Exploding tourism in rural Utah counties can be a boon for the hotel, restaurant and guiding industries, and by some estimates outdoor recreation employs 110,000 people in the Beehive State.
But when it comes to emergency medical services, high tourism numbers can be a drain on local coffers.
“We have a problem in the state — especially in rural counties — with EMS,” state Rep. Phil Lyman, R-Blanding, said at a recent hearing of the House Revenue and Taxation Committee. “The demand is high, the funds are low and costs of providing EMS continue to go up.”
San Juan County, where Lyman lives, had a $226,000 shortfall in its EMS fund last year. And financial reports show that in 2018 Millard County lost $201,000 on its EMS program while Sevier County barely managed to stay in the black.
“Training and the equipment is expensive,” Lyman said, “so the smaller counties especially are feeling a real pinch.”
Funding EMS isn’t easy anywhere, said Andy Smith, executive director for Grand County Emergency Medical Services that serves the area around Moab, but the issue can be compounded in places with far more visitors than residents.
“The real big challenge for rural EMS is we have to care for a much larger population than we have the tax base to support,” Smith said. “We run roughly 2.5 to 3 million visitors a year in Grand County [which has a population of around 10,000].”
Typically, a county of that size would average 500 emergency calls per year, Smith said, but the high volume of out-of-county visitors more than triples that number. Fees charged to patients and insurance companies usually don’t keep up with the cost of running an EMS program, even those staffed by volunteers.
In 2016, Grand County voters approved a 0.5% sales tax on hotels, restaurants and other visitor services, requiring tourists to help bear the cost of the trained first respondents and ambulance equipment.
Smith said the tax revenue, which is collected under a state provision known as the rural county health care facilities tax, has been a “huge support” for his department.
“We’re busy enough in our county that we’ve had to hire full-time staff, and that money pays for our full-time employees," he said. "It’s essentially taking care of a third of our budget.”
Other rural counties have eyed Grand County’s success but, under state law, the rural county health care facilities tax can be used only to fund EMS programs in counties with fewer than 11,000 residents.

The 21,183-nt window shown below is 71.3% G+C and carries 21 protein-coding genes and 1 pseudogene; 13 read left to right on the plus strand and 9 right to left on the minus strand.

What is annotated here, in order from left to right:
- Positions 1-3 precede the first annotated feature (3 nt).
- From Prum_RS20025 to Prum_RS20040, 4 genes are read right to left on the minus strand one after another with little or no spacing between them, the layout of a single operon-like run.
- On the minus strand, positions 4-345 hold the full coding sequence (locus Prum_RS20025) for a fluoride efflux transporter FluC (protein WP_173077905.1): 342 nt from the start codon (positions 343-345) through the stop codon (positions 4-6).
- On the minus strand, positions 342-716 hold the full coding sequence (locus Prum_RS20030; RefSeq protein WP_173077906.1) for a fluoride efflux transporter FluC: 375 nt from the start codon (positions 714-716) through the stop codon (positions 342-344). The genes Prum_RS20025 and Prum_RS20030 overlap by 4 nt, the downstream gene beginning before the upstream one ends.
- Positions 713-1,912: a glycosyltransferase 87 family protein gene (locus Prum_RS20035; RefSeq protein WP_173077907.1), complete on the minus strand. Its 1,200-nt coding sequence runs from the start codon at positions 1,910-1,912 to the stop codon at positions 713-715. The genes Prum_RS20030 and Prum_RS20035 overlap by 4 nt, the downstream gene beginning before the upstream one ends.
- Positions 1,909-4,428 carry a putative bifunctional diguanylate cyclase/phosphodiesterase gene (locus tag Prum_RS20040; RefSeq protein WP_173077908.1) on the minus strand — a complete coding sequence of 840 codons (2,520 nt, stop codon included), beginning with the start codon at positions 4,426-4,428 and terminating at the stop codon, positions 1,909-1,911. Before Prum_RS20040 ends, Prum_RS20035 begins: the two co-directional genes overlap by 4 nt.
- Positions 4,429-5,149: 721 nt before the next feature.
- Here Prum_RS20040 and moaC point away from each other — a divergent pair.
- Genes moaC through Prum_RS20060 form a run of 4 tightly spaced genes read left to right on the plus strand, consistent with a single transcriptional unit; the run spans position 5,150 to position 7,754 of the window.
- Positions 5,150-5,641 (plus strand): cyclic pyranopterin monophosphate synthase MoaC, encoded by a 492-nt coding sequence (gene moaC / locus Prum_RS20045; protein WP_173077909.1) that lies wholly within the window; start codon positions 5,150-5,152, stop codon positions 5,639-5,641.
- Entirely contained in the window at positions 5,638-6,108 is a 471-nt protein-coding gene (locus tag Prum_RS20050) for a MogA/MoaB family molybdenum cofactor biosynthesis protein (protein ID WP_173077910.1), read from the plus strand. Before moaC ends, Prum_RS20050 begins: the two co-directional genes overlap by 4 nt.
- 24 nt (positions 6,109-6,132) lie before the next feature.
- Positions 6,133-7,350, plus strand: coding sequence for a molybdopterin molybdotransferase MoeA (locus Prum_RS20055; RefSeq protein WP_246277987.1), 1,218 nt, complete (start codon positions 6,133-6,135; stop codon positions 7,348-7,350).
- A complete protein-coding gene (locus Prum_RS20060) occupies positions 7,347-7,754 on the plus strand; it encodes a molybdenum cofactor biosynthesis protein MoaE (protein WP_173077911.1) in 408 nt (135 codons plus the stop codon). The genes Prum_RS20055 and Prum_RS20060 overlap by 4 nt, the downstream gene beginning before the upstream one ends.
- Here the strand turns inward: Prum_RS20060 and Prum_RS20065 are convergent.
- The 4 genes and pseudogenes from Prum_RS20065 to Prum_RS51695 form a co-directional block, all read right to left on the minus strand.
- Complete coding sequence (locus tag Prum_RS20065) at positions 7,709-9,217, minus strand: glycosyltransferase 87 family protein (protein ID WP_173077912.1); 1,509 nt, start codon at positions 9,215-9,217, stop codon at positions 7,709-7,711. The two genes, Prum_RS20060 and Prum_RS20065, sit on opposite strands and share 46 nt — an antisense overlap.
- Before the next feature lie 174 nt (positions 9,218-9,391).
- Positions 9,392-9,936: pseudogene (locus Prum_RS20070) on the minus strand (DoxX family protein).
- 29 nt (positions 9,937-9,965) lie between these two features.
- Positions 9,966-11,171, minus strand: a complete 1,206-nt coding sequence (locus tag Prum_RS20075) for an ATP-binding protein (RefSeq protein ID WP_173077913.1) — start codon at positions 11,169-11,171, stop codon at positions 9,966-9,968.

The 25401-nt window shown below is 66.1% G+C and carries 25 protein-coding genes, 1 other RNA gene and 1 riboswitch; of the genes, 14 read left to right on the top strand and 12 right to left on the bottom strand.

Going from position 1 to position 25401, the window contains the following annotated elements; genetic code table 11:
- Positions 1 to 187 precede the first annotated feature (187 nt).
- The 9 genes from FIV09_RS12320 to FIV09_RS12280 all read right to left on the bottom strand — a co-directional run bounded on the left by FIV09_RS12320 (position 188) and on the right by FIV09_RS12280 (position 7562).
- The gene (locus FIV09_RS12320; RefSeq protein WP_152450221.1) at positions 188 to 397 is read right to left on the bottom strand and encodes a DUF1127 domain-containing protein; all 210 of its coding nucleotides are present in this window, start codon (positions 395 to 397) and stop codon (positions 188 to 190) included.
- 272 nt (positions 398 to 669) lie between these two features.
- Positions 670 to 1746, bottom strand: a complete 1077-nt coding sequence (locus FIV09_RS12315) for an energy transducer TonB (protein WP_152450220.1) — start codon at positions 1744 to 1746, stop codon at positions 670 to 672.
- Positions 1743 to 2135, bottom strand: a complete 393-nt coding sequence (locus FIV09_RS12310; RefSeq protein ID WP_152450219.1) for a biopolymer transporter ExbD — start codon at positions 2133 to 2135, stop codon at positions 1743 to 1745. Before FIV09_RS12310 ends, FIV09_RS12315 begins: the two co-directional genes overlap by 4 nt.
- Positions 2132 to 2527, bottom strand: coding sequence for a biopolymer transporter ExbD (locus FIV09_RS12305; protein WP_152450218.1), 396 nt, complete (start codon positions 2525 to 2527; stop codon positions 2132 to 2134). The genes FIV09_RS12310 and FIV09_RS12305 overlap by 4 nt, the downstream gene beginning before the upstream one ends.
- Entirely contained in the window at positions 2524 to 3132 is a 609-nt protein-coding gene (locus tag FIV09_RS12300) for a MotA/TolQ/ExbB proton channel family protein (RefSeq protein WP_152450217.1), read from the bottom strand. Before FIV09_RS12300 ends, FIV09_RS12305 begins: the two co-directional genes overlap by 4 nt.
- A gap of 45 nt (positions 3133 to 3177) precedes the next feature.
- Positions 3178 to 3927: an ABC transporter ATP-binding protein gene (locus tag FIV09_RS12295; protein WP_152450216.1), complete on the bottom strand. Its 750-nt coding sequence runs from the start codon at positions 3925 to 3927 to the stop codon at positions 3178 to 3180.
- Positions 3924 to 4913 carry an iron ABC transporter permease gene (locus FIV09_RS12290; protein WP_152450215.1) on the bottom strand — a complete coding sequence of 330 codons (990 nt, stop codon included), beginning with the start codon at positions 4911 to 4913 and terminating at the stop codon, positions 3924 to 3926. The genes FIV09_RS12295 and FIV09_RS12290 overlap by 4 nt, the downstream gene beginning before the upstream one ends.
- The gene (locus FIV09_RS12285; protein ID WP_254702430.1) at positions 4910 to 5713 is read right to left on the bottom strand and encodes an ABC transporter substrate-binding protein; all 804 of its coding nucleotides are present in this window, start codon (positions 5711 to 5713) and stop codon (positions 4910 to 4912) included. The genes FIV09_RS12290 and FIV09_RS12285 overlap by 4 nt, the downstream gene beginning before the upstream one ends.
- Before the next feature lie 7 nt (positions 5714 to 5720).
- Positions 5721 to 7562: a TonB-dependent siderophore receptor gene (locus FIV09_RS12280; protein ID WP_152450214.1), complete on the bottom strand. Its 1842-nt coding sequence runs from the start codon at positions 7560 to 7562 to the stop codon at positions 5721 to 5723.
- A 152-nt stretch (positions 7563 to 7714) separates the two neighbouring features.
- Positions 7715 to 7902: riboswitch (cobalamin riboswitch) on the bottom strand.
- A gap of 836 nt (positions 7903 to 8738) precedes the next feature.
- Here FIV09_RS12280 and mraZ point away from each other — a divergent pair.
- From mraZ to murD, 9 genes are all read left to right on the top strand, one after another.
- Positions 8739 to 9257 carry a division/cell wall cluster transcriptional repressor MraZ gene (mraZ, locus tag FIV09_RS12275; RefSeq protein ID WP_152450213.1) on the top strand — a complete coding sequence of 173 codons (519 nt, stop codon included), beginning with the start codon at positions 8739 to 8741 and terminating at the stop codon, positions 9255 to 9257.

Lyman’s proposed amendment to the law, HB174, would increase the population cutoff to 31,000, giving 19 of Utah’s 29 counties the option to impose up to a 1% sales tax and use that money for EMS in addition to health care facilities. “[My bill] puts the discretion in the hands of the commissioners,” Lyman said.
Sevier County Commissioner Garth “Tooter” Ogden and San Juan County Commissioner Bruce Adams have both spoken out in favor of the measure.
“People come to San Juan County just to get lost,” Adams joked. “And I think some of them not only come there to get lost, but they get lost and then they get injured.” Adams said EMS, along with search and rescue, is a service visitors expect to be available when something goes wrong, and it’s something that visitors should help fund.
San Juan has been forced to use property taxes from its already strained general fund to cover losses in the EMS account in recent years. But with nearly $40 million in taxable sales of hotel and restaurant services in San Juan County in 2018, a 1% tax on those services alone could bring in close to $400,000, more than enough to cover the $226,000 EMS fund shortfall last year.
Smith hopes the bill passes and other counties are able to follow Grand County’s footsteps if they so choose. “I’m grateful that Rep. Lyman wanted to run this bill — that it’s something that he cares about and is passionate about,” Smith said. “Rural EMS specifically is an issue that’s not getting enough attention.”
Lyman’s bill received unanimous approval from the House Revenue and Taxation Committee and awaits a vote by the full House.